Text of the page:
Five Notable Releases of the Week (7/1/16)
After a low-key but rewarding final week of June, July kicks off with a bang. This week I picked three albums that are massive, sometimes-overwhelming statements, and YMMV, but I don’t recommend trying to hear them all at once. For a good palate cleanser, I included two fuzzy punk albums in there too.
Check out my picks below. What was your favorite release of the week?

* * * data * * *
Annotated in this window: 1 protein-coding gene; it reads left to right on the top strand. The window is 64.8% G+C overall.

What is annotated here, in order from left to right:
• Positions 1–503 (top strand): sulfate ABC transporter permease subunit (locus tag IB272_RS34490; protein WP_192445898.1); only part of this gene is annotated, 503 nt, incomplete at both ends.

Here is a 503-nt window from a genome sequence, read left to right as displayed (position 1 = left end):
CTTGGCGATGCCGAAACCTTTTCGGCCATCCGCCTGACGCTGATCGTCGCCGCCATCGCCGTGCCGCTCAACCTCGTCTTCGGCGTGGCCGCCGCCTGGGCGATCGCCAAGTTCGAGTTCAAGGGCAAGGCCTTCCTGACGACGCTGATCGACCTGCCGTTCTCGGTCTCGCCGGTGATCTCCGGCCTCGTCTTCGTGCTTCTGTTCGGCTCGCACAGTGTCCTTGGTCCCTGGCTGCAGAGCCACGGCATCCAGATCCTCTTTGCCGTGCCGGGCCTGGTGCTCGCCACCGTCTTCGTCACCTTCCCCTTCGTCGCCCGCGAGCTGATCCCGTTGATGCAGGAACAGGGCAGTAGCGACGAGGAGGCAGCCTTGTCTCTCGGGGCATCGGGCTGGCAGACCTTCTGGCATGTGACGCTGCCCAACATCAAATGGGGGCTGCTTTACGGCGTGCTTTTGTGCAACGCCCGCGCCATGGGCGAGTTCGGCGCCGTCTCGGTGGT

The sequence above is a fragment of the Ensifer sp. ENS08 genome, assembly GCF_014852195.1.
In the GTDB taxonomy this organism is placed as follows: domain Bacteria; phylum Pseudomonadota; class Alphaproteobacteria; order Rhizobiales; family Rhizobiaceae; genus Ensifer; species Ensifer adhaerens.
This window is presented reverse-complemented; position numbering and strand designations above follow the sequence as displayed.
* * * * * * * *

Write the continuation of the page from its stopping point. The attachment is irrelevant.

Dev Hynes has penned hits for several pop singers and led several of his own projects, and he clearly hasn’t run out of ideas yet. His third album under his Blood Orange moniker, Freetown Sound, is moodier and more minimal than its 2013 ’80s-synthpop-reviving predecessor Cupid Deluxe, closer in spirit to modern R&B. Like a couple high profile R&B albums this year (Drake, James Blake), Freetown Sound demands your time and attention, with 17 songs that clock in at almost an hour. But already, this has more instant-replay value than those other albums. Part of that is surely the spirit in the lyrics — those Drake and James Blake albums look inward but Freetown Sound is an album for the people. It’s one of Dev’s most overtly political works yet, a To Pimp A Butterfly or a Lemonade, and it’s easy to see this album empowering people the same way those albums have. It not only isn’t insular lyrically, but with its wide range of guest singers, it’s a very communal sounding record. And the guests here are wisely picked. One of the most exciting art pop newcomers, Empress Of, takes the lead on “Best to You.” A true legend, Debbie Harry, shows up on “E.V.P.” A singer who was always too alternative for the pop world she inhabited and hasn’t put out a great single in way too long, Nelly Furtado, reclaims her throne on “Hadron Collider.” Dev also manages to switch it up musically without straying from the album’s cohesive vision. “Chance” has hints of quiet storm. “E.V.P.” recalls ’70s funk. “Desirée” comes close to Tame Impala or Neon Indian-style psych pop. And as you might expect from Dev, you can hear a lot of Bad-era Michael Jackson all over this record. It really feels like the kind of an album where an already-accomplished musician shoots for the stars and succeeds.